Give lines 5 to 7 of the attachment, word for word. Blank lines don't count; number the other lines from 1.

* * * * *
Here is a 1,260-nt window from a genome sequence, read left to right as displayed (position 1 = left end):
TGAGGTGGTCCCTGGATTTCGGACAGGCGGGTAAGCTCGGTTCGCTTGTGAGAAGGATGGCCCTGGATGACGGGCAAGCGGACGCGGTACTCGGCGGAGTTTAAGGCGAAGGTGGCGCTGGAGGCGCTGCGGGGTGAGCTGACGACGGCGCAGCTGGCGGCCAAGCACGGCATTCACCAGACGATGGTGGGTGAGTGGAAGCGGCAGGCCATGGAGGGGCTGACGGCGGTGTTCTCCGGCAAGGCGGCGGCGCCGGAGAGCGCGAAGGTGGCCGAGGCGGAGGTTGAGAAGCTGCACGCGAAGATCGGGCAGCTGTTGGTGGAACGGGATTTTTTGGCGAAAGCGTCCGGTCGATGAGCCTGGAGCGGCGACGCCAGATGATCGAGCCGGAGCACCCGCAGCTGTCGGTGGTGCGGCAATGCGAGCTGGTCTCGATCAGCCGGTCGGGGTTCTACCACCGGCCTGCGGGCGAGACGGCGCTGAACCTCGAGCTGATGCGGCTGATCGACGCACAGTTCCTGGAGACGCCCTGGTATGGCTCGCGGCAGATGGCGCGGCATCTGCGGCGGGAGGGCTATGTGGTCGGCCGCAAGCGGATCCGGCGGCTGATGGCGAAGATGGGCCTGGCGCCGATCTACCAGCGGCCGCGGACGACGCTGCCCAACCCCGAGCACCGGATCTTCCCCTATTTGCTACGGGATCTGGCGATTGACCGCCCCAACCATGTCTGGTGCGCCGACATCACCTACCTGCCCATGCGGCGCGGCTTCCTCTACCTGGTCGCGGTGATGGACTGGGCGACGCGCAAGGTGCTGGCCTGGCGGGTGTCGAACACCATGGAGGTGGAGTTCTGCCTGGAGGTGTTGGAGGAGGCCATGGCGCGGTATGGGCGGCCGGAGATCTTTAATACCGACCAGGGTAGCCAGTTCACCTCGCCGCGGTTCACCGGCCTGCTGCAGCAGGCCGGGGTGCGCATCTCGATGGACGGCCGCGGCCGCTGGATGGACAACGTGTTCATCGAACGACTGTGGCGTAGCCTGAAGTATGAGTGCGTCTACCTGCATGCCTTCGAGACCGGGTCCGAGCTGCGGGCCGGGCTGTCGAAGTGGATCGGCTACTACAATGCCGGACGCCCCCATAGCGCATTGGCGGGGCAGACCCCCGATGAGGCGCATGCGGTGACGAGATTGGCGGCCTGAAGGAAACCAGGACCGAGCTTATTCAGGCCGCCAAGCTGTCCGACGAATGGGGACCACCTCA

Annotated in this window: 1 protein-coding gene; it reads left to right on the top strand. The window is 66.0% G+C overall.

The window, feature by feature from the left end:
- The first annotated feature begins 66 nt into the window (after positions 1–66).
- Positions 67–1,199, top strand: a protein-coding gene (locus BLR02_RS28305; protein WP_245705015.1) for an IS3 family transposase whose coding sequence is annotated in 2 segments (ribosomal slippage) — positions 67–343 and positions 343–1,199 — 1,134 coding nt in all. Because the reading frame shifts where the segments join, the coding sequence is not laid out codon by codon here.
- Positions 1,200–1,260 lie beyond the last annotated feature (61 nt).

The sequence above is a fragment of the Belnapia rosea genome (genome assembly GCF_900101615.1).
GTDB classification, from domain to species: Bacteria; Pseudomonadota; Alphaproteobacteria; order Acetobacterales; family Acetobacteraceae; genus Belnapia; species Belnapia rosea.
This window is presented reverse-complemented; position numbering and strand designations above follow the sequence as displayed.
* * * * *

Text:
- The first annotated feature begins 66 nt into the window (after positions 1–66).
- Positions 67–1,199, top strand: a protein-coding gene (locus BLR02_RS28305; protein WP_245705015.1) for an IS3 family transposase whose coding sequence is annotated in 2 segments (ribosomal slippage) — positions 67–343 and positions 343–1,199 — 1,134 coding nt in all. Because the reading frame shifts where the segments join, the coding sequence is not laid out codon by codon here.
- Positions 1,200–1,260 lie beyond the last annotated feature (61 nt).